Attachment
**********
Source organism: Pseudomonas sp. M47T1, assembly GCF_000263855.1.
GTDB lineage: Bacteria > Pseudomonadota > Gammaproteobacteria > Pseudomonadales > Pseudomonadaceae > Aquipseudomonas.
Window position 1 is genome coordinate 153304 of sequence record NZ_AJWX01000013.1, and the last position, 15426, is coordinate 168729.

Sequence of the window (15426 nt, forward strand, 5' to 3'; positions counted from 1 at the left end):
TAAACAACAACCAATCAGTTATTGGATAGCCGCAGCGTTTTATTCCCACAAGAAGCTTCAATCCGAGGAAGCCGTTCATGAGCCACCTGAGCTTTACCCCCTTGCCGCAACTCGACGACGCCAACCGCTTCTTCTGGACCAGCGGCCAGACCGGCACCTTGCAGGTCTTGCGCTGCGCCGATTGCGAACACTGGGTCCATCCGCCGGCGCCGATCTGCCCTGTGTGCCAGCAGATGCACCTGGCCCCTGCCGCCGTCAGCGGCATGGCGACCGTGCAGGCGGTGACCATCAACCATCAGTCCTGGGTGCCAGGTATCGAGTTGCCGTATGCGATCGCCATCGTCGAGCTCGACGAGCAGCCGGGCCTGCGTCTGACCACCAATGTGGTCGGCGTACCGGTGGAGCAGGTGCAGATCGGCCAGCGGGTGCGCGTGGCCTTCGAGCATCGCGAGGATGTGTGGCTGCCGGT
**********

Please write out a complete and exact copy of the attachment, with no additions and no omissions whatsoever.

Source organism: Pseudomonas sp. M47T1, assembly GCF_000263855.1.
GTDB lineage: Bacteria > Pseudomonadota > Gammaproteobacteria > Pseudomonadales > Pseudomonadaceae > Aquipseudomonas.
Window position 1 is genome coordinate 153304 of sequence record NZ_AJWX01000013.1, and the last position, 15426, is coordinate 168729.

Sequence of the window (15426 nt, forward strand, 5' to 3'; positions counted from 1 at the left end):
TAAACAACAACCAATCAGTTATTGGATAGCCGCAGCGTTTTATTCCCACAAGAAGCTTCAATCCGAGGAAGCCGTTCATGAGCCACCTGAGCTTTACCCCCTTGCCGCAACTCGACGACGCCAACCGCTTCTTCTGGACCAGCGGCCAGACCGGCACCTTGCAGGTCTTGCGCTGCGCCGATTGCGAACACTGGGTCCATCCGCCGGCGCCGATCTGCCCTGTGTGCCAGCAGATGCACCTGGCCCCTGCCGCCGTCAGCGGCATGGCGACCGTGCAGGCGGTGACCATCAACCATCAGTCCTGGGTGCCAGGTATCGAGTTGCCGTATGCGATCGCCATCGTCGAGCTCGACGAGCAGCCGGGCCTGCGTCTGACCACCAATGTGGTCGGCGTACCGGTGGAGCAGGTGCAGATCGGCCAGCGGGTGCGCGTGGCCTTCGAGCATCGCGAGGATGTGTGGCTGCCGGT